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Saddle Manufacturers Use Thermal Cameras For A Better Fit

Infrared thermography is proving to be a valuable asset for saddle manufacturers, with many operations either owning a thermographic camera or using the services of a professional thermographer to aid their research.

The cameras are primarily used to help saddle manufacturers better understand the relationship between saddle, horse and rider.   The information that these cameras provide is especially valuable given that horses’ backs were not designed for humans to sit on, let alone be ridden for extended periods of time in demanding conditions.  Manufacturers and saddle-fitters use the information to design and adjust equipment for optimum comfort and performance.

The coloured thermal images from the cameras reveal substantial detail about the many factors that come into play regarding saddle fit (including bridging, rocking and uneven packing) but they can also play a valuable role in eliminating damage caused by ill-fitting saddles.

Ill-fitting saddles can cause a horse extreme pain and much of the blame has been laid at the feet of saddle fitters.

When a horse is in pain, it can manifest in what many call ‘naughty’ or ‘bad-tempered’ behaviour.   Shying, lying down when the saddle is put on and hollowing their backs are just some of the behaviours that some horses exhibit when being dressed, yet these are not evasions but are in fact, reactions to pain.

Pain can be the underlying cause of many behavioural problems but the reality is that the non-verbal animal is simply reacting to severe discomfort and soreness which is very often caused by an ill-fitting saddle.

Saddle-fitting has come a long way since the days of propping up one that sat a bit low on the spine with a rolled-up towel , adding a pad if it was too loose or using a bigger pad if the saddle was a bit tight.  Back then, little consideration was given to the effect that all of these actions had on the horse’s comfort (or rather, discomfort).

Thankfully, research and technology have led to a much greater understanding of the changing dynamics of saddle-fitting and also the need to examine the animal holistically to ensure that the fitting is adjusted correctly.

Thermography not only shows how well (or how badly) a saddle fits by highlighting areas of temperature variation, but it also plays a key role in many other aspects relating to the horse’s health and in particular, the source and reasons for pain.

Here’s an example.  A horse required visits to the chiropractor every two weeks.  He had an old scar on his leg which was deemed by many not to be a contributing factor, plus the owner felt that the saddle was compounding the problem.   Thermal imagery however, showed a major temperature difference on either side of the scar which persisted down to the hoof causing circulation issues, which ultimately resulted in the horse carrying himself awkwardly.  Correcting the hoof-related problem was a major step towards more comfortable movement, a change in body shape and ultimately a better-fitting saddle.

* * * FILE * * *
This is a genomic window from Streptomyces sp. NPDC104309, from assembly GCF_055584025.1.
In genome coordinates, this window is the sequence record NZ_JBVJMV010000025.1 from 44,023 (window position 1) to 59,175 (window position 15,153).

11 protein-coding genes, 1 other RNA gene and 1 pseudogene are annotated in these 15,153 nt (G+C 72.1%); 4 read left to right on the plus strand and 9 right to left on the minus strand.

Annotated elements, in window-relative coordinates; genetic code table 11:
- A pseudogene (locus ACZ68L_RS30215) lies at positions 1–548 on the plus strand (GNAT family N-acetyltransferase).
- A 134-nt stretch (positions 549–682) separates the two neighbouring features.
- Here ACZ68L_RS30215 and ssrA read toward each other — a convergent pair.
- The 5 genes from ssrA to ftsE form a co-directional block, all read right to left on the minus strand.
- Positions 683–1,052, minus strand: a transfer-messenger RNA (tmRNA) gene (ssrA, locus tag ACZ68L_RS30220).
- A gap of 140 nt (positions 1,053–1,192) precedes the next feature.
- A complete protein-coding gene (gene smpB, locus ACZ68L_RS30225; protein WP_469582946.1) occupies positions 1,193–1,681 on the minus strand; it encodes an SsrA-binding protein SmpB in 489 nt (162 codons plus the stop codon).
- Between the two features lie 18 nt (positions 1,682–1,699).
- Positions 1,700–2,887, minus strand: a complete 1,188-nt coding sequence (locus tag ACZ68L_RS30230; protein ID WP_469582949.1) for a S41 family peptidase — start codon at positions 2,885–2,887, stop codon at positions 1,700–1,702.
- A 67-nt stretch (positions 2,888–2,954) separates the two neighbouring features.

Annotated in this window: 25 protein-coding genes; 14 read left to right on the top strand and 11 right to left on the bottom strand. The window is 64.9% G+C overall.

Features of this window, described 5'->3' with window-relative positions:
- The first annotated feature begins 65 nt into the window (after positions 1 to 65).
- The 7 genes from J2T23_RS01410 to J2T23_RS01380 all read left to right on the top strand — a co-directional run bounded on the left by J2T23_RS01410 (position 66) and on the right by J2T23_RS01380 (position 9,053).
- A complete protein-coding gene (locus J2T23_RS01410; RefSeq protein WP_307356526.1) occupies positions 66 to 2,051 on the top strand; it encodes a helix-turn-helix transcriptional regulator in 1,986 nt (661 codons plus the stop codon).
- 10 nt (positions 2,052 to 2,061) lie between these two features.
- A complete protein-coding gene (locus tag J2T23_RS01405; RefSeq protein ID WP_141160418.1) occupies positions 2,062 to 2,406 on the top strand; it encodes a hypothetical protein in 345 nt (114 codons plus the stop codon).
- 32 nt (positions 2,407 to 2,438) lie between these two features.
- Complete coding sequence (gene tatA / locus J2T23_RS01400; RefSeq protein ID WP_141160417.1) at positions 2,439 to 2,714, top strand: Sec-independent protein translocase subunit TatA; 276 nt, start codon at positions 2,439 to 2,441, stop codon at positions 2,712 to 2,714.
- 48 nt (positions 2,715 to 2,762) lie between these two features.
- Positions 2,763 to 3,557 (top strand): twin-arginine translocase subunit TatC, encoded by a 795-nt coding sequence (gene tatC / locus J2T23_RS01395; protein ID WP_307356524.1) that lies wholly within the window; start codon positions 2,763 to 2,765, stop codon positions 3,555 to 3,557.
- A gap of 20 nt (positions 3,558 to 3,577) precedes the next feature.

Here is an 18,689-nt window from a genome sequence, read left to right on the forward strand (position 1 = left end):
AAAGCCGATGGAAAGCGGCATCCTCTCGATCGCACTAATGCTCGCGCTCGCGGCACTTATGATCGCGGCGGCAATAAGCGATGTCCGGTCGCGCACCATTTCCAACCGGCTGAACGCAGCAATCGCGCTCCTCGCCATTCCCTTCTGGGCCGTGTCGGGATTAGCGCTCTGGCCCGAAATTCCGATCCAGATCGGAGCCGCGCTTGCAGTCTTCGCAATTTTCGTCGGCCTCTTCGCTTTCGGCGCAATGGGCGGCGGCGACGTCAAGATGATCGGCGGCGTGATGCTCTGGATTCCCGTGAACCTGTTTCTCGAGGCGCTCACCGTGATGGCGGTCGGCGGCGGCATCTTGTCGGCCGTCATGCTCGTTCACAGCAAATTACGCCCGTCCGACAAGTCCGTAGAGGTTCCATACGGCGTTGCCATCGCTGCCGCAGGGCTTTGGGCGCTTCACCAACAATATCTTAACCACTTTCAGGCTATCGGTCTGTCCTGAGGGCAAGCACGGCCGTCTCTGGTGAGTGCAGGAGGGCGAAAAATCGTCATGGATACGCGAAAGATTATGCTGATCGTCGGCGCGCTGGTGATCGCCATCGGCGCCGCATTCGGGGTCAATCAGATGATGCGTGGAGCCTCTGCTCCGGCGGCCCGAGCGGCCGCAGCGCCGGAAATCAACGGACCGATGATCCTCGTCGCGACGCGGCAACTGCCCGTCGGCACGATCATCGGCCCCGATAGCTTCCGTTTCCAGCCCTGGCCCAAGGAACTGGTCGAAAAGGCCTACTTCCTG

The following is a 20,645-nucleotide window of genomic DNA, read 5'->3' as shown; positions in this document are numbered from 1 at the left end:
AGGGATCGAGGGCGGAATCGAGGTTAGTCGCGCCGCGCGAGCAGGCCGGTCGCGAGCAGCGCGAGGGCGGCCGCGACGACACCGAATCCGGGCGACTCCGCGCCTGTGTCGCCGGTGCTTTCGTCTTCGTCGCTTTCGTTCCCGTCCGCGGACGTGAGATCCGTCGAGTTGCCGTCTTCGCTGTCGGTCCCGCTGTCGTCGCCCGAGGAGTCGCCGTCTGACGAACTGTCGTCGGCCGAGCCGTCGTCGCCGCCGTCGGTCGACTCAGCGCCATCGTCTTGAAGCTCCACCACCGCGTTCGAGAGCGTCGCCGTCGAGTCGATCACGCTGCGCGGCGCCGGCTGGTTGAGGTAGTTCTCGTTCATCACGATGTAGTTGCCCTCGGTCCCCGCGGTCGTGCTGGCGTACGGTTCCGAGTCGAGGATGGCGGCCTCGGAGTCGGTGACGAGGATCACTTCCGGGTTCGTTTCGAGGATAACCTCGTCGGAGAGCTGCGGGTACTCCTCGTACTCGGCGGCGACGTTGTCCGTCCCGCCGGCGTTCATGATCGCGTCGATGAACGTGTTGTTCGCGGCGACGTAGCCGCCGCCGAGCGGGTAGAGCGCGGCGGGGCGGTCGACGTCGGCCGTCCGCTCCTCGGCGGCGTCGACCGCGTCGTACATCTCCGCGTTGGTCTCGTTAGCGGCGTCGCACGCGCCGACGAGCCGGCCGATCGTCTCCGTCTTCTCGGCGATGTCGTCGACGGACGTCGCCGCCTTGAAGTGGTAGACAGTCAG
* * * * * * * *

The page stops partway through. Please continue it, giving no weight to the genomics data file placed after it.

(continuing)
Poor saddle fit not only takes the blame for sore feet, but often takes the rap for numerous other movement-related problems.  For example, a horse that was exhibiting a variety of issues including laminitis and which had been extensively tested (including for saddle-fit) underwent widespread thermal imaging.  This revealed hoof problems which were then corrected by a change in diet and new trim.

There are also instances where thermography has identified bad teeth as the reason why an animal is bracing – and not back and saddle problems as had been originally thought.  Once the horse’s head issues were resolved, the animal’s body was more relaxed and the saddle could be adjusted for a comfortable fit on the changed body shape.

Similarly, thermography is proving to be a valuable asset in identifying tendon injuries in horses where the animals compensate laterally and diagonally to alleviate their pain.

An ill-fitting saddle can cause significant damage to a horse, but increasingly affordable thermographic cameras and a greater understanding about the relationship between horse, rider and saddle are making a significant contribution to making the experience as comfortable as possible.

Infrared thermography is a useful tool in saddle-fitting with many leading manufacturers making use of this technology to develop riding equipment that combines functionality with performance.  For example, the website of National Saddle Centre USA says it endorses and supports ‘efforts to scientifically analyze how tack fits and functions, including the complicated interplay between horse, rider, and tack. We routinely utilize advanced technology such as computerized pressure testing and thermography in order to better understand saddle, pad, and girth fit. This has become an integral part of our product development process.‘

For more information on thermal imaging cameras, please get in touch with technical equipment specialists in Australia, Nexxis.  We offer a range of leading thermography brands including the high-tech FLIR cameras.

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